Sunday, April 23, 2017

Time Getting Away From Me- The Third Week in April

I can't let another week get away from me, though much like my students, as the days get longer and activities ramp up, at the end of the day, I don't feel much like writing. It is easy to get off the writing track and lose motivation. But as I say to my students, "Suck it up Buttercup," and so I have committed to one hour of writing to get back in the swing and capture highlights of the week's meditations, because time is going very quickly, and soon there will be no more year left to capture.

It was a short week, the week of April 17th to April 20th, with only four days and several large groups, there were fewer meditations and none during PD on Friday. Here are some highlights.

Monday, April 17th

The week began with a Day 2 and I decided to wait until the library in the afternoon to meditate as the morning was already hectic, with one short period for each class to read our novel. I wanted to make the most of all of our time, and the morning reading went smoothly as just about everyone is really engaged in our novel.

Before I met both classes in the library after break in the afternoon, I was invited back to the grade 8 immersion class immediately after lunch, when I have my prep time. I have been told that the students like my guidance and the way I talk through the first part of the meditation. I am always honoured to be asked back.

When I arrived they were a bit chatty, even as I set up the music and dimmed the lights. Even though I hadn't been there is a few weeks, I didn't offer much instruction, but asked if they had any questions, and when there were none, I started the music and the meditation.

As the six minute track began, I wasn't sure if they would need more direction to be quiet as there were a few final whispers here and there. But within a few seconds of beginning the prompts and welcoming them to their time to breathe, there was a stillness that washed over the room and silence filled the air. The room was very peaceful as I guided them through the prompts, breath counts and focused breathing, inviting them to find when what they need and grow it as they inhale, and then exhale the blocks that get in their way.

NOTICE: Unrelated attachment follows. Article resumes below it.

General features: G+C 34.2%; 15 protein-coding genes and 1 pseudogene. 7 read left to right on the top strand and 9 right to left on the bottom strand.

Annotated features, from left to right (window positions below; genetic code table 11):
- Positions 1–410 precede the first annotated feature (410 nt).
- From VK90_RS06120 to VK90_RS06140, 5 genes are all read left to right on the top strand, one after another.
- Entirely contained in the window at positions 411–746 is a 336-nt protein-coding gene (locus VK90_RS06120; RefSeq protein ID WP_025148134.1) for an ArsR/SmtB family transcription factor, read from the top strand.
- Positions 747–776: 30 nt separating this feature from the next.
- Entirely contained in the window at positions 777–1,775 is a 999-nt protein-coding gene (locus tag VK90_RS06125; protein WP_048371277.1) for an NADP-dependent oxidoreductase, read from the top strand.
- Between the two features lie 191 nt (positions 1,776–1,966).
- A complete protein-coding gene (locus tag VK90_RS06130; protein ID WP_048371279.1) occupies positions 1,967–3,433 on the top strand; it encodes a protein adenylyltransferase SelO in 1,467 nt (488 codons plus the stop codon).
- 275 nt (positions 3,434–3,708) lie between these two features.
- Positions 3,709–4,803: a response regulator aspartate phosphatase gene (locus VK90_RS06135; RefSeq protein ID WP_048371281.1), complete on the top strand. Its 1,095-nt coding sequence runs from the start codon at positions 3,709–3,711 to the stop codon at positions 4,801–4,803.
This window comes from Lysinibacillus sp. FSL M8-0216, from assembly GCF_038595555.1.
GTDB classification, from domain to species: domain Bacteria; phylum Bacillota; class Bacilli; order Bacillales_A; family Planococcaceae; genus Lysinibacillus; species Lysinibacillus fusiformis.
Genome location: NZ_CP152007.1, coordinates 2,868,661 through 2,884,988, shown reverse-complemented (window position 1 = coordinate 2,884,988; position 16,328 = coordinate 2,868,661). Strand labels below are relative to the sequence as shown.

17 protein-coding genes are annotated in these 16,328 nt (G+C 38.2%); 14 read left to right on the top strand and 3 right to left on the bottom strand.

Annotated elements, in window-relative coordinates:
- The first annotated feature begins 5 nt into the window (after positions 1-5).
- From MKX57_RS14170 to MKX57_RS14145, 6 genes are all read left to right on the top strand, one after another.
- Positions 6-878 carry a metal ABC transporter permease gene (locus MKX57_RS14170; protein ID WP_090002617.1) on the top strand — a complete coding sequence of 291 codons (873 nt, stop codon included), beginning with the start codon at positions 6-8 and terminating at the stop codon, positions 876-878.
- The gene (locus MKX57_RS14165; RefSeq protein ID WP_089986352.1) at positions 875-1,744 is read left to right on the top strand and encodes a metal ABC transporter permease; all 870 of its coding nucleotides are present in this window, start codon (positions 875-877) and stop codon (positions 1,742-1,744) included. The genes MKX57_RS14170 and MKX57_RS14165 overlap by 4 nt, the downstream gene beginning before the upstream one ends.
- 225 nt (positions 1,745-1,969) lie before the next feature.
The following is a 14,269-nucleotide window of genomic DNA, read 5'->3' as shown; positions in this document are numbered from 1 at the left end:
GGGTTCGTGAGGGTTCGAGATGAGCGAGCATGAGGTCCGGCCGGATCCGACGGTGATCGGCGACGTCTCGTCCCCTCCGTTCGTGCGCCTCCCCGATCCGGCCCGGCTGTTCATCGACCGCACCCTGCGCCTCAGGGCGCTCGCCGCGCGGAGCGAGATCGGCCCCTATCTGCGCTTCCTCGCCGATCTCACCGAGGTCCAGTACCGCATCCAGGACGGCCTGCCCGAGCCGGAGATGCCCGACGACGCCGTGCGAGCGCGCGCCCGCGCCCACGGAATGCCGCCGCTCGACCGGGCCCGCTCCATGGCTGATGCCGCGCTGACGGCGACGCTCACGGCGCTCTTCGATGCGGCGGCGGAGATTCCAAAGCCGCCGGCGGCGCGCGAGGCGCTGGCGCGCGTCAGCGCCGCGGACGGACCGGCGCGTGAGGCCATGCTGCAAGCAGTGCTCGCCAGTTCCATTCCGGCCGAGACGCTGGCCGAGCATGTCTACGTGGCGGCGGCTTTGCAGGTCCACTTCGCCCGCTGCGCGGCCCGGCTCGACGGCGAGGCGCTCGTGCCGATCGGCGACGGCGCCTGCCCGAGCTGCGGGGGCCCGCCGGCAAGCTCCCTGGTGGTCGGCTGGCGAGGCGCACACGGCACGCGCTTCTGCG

We moved into the silence and I sat down and joined, marveling in the quiet in the room, and how it had taken a moment in the beginning, but ultimately prevailed with no real action on my part, except for making room for the space. I breathed in my gratitude for the time and the invitation to be there.

The minutes passed quickly as they do and I ended the meditation, thanking them for their silence and sharing some of my observations, including how I felt unsure in the beginning as it was a little noisier than usual, which is perhaps because they are more comfortable with my presence, and how grateful I was to feel the silence roll across the room like a wave. It was remarkable and I let them know I was grateful for the opportunity and always happy to be invited to their classroom. When no one had any further comments to share, I wished them continued peace for the rest of the afternoon and went off to the rest of mine.

Both of my classes came to the library after break and it didn't take long for everyone to get comfortable, with groups of kids in corners on the floor and piled on the beanbag chairs. I debated whether they needed to move aloud, and they assured me they were all fine and could enjoy the stillness and silence, even if they were practically piled on top of each other in some cases.